Bogging down proceedings is the combat, particularly the AI and the controls. My second character was a cursed, sentient pigman capable of spewing poison around him. Problem is, ally AI is brainless and my expensive mercenaries permanently die from just sitting in my poison chunder. When enemies (rarely) get alerted to gunfire in the next room, there’s a chance they plug each other up in a doorway or try to unsuccessfully bust through a wall in trying to make a beeline to your position. Worse is when I would save an NPC who had been taken hostage. After killing their captor, the innocent victim pulled a shotgun on me for murder, which resulted in a bounty on my head for the required self-defence.

Intervening could mean gaining a trusted friend-for-life while earning a vendetta from the unlucky party

Watching after your own hide is tough in combat due to a cover system that barely functions and allows only one bullet to be fired before ducking into cover. It’s too slow to be effective when you’ve got a pack of gun-toting cultists bearing down on your position. Even if your allies recklessly march headfirst into the thick of things, this option isn’t open to you unless you’re keen to meet your maker.

Throwable weapons are nigh useless once combat has begun. Adjusting their range requires holding the R1 button on PS4/5, for both shortening and extending range. This works horribly, as the small explosive radius will hardly ever line up with both you and the enemy running about, and fine-tuning distance with a single button is nonsensical unless this were a paused, turn-based combat system. Nearly half of your combat inventory are throwables. Unfortunately, the likelihood is that your dynamite will land somewhere detrimental due to being unable to adjust distance with an analogue stick and combatants moving around so haphazardly.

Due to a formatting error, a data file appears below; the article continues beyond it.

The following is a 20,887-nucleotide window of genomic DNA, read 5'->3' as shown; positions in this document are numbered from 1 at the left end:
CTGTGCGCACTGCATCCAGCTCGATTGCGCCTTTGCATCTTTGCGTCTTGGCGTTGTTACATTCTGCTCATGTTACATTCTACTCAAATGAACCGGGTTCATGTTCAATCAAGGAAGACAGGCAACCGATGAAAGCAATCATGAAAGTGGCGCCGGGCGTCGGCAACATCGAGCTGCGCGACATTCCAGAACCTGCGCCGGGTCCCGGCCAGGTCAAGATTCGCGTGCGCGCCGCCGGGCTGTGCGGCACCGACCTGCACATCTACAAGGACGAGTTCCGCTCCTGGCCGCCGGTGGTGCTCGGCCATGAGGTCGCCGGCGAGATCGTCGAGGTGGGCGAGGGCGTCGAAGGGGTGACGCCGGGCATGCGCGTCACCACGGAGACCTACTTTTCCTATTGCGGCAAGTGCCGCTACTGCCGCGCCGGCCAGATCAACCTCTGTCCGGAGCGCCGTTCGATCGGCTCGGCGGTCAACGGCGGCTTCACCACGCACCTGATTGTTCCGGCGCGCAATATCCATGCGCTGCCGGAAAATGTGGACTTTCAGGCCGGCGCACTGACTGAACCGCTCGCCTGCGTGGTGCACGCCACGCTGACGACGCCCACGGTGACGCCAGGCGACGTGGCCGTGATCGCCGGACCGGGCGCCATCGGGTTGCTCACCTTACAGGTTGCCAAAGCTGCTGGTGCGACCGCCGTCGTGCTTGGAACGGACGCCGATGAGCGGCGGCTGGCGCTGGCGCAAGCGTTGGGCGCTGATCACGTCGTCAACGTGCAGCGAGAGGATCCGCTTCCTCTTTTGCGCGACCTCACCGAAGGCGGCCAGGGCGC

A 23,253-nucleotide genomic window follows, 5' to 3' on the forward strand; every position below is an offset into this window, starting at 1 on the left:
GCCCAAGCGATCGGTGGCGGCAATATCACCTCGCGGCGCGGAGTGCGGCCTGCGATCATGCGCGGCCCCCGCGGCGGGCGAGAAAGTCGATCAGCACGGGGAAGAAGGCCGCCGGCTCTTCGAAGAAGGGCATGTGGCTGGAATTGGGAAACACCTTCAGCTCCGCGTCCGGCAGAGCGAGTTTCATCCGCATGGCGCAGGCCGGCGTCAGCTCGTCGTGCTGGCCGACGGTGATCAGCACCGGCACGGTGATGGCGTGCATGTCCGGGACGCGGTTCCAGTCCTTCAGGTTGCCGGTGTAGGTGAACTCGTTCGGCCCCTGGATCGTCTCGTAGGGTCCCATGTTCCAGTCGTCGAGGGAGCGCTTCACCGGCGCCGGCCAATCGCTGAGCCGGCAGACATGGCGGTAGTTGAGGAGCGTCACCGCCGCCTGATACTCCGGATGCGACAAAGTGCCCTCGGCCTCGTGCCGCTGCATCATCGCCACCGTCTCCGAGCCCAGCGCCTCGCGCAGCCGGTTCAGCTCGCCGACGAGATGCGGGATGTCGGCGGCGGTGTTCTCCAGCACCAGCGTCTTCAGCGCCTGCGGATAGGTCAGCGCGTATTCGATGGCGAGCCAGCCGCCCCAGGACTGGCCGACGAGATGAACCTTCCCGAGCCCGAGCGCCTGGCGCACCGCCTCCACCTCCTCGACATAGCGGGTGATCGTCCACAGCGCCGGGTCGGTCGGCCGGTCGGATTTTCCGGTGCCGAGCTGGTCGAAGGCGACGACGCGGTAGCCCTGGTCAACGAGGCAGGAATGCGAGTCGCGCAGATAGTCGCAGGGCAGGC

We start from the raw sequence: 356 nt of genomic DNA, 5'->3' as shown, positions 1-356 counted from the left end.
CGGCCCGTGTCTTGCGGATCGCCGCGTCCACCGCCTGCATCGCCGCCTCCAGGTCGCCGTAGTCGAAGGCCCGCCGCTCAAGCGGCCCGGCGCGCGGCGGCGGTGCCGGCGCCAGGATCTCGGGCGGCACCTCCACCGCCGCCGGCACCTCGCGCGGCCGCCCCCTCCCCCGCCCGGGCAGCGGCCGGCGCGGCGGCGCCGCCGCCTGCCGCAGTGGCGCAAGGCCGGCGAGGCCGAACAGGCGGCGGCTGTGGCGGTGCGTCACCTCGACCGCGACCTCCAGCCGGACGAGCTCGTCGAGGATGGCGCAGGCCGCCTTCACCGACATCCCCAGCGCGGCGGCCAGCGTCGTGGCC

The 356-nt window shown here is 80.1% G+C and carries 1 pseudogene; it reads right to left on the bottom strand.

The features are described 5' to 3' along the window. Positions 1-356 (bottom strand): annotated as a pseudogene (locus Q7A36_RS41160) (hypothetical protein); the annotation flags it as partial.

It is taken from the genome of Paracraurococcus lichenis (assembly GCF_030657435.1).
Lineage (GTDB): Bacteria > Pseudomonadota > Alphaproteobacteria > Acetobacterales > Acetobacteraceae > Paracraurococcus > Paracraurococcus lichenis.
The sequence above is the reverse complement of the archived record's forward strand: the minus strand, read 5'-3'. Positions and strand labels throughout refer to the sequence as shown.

Keeping this game from a hearty recommendation is its lack of variety. Unable to sustain a 30-hour run time, I had seen most of the gear and items the game had to offer by the time I had completed the third character’s story. The remaining two characters had four unique powers each, but otherwise approached combat similarly. All remaining abilities are tied to the five weapon types and are identical between the characters. Being able to retrieve equipment from the previous characters you’ve possessed means that you very quickly max your loadout with the best weapons and armour. Once realising that every town has the same slim variations of buildings and NPC types, the limits of the game’s dynamic systems start to become painfully taut.

The weirdness simmers before going completely bonkers in the late game

Final Thoughts

Weird West would have been a classic in a previous era. A brilliant successor to those other neo-Western gaming classics, Fallout and Wasteland. Though its characters and writing unexpectedly become its greatest draw, the novelty of its dynamic world makes for a great first impression. A lacklustre gear system that peaks mid-game and bad AI means that the combat and side missions lose steam long before the credits, but it’s worth persevering to see what state you’ve left the world in.

Reviewed on PS5 (PS4 version played) // Review code supplied by publisher

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Weird West Review
The good, the bad and the otherwordly
Playing in this Western sandbox is a joy when it is rewarding your exploration and moral choices with strange outcomes and interesting characters. A lack of late-game variety brings its flaws to the fore.
The Good
Immersive world
Effective themes and writing
Emergent gameplay systems offer continual surprises
The Bad
Clunky combat
Unimaginative gear
Brainless AI
7.5
Good
  • Wolfeye Studios
  • Devolver Digital
  • PS5/PS4/Xbox Series X|S/Xbox One/PC
  • April 1, 2022

Weird West Review
The good, the bad and the otherwordly
Playing in this Western sandbox is a joy when it is rewarding your exploration and moral choices with strange outcomes and interesting characters. A lack of late-game variety brings its flaws to the fore.
The Good
Immersive world
Effective themes and writing
Emergent gameplay systems offer continual surprises
The Bad
Clunky combat
Unimaginative gear
Brainless AI
7.5
Good